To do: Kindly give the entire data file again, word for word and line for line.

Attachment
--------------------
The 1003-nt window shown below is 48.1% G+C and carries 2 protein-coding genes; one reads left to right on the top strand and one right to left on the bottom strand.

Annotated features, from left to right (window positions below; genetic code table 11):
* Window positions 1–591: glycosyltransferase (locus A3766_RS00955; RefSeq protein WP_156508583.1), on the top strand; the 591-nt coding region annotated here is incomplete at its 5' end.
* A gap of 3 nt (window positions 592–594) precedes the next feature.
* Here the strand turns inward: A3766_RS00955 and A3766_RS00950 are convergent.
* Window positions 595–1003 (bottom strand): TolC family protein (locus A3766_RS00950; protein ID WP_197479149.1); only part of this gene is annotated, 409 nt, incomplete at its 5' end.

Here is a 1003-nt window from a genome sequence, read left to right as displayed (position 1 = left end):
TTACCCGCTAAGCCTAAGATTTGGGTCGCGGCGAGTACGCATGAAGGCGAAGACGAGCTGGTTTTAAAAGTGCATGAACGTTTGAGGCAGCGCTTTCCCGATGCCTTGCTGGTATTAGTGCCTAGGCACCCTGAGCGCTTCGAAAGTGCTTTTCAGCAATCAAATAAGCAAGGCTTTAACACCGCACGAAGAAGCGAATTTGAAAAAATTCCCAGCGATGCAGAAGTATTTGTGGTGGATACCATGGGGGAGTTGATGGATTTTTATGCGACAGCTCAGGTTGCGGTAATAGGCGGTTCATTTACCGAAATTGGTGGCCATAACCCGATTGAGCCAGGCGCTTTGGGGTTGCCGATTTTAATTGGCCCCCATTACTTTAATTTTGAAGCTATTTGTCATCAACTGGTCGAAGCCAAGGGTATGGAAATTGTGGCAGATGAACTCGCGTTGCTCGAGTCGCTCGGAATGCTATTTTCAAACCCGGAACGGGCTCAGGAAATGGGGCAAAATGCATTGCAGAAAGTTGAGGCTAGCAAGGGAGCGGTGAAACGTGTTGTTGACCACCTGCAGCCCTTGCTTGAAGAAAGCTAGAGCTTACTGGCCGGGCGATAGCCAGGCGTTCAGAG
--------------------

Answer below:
The 1003-nt window shown below is 48.1% G+C and carries 2 protein-coding genes; one reads left to right on the top strand and one right to left on the bottom strand.

Annotated features, from left to right (window positions below; genetic code table 11):
* Window positions 1–591: glycosyltransferase (locus A3766_RS00955; RefSeq protein WP_156508583.1), on the top strand; the 591-nt coding region annotated here is incomplete at its 5' end.
* A gap of 3 nt (window positions 592–594) precedes the next feature.
* Here the strand turns inward: A3766_RS00955 and A3766_RS00950 are convergent.
* Window positions 595–1003 (bottom strand): TolC family protein (locus A3766_RS00950; protein ID WP_197479149.1); only part of this gene is annotated, 409 nt, incomplete at its 5' end.

Here is a 1003-nt window from a genome sequence, read left to right as displayed (position 1 = left end):
TTACCCGCTAAGCCTAAGATTTGGGTCGCGGCGAGTACGCATGAAGGCGAAGACGAGCTGGTTTTAAAAGTGCATGAACGTTTGAGGCAGCGCTTTCCCGATGCCTTGCTGGTATTAGTGCCTAGGCACCCTGAGCGCTTCGAAAGTGCTTTTCAGCAATCAAATAAGCAAGGCTTTAACACCGCACGAAGAAGCGAATTTGAAAAAATTCCCAGCGATGCAGAAGTATTTGTGGTGGATACCATGGGGGAGTTGATGGATTTTTATGCGACAGCTCAGGTTGCGGTAATAGGCGGTTCATTTACCGAAATTGGTGGCCATAACCCGATTGAGCCAGGCGCTTTGGGGTTGCCGATTTTAATTGGCCCCCATTACTTTAATTTTGAAGCTATTTGTCATCAACTGGTCGAAGCCAAGGGTATGGAAATTGTGGCAGATGAACTCGCGTTGCTCGAGTCGCTCGGAATGCTATTTTCAAACCCGGAACGGGCTCAGGAAATGGGGCAAAATGCATTGCAGAAAGTTGAGGCTAGCAAGGGAGCGGTGAAACGTGTTGTTGACCACCTGCAGCCCTTGCTTGAAGAAAGCTAGAGCTTACTGGCCGGGCGATAGCCAGGCGTTCAGAG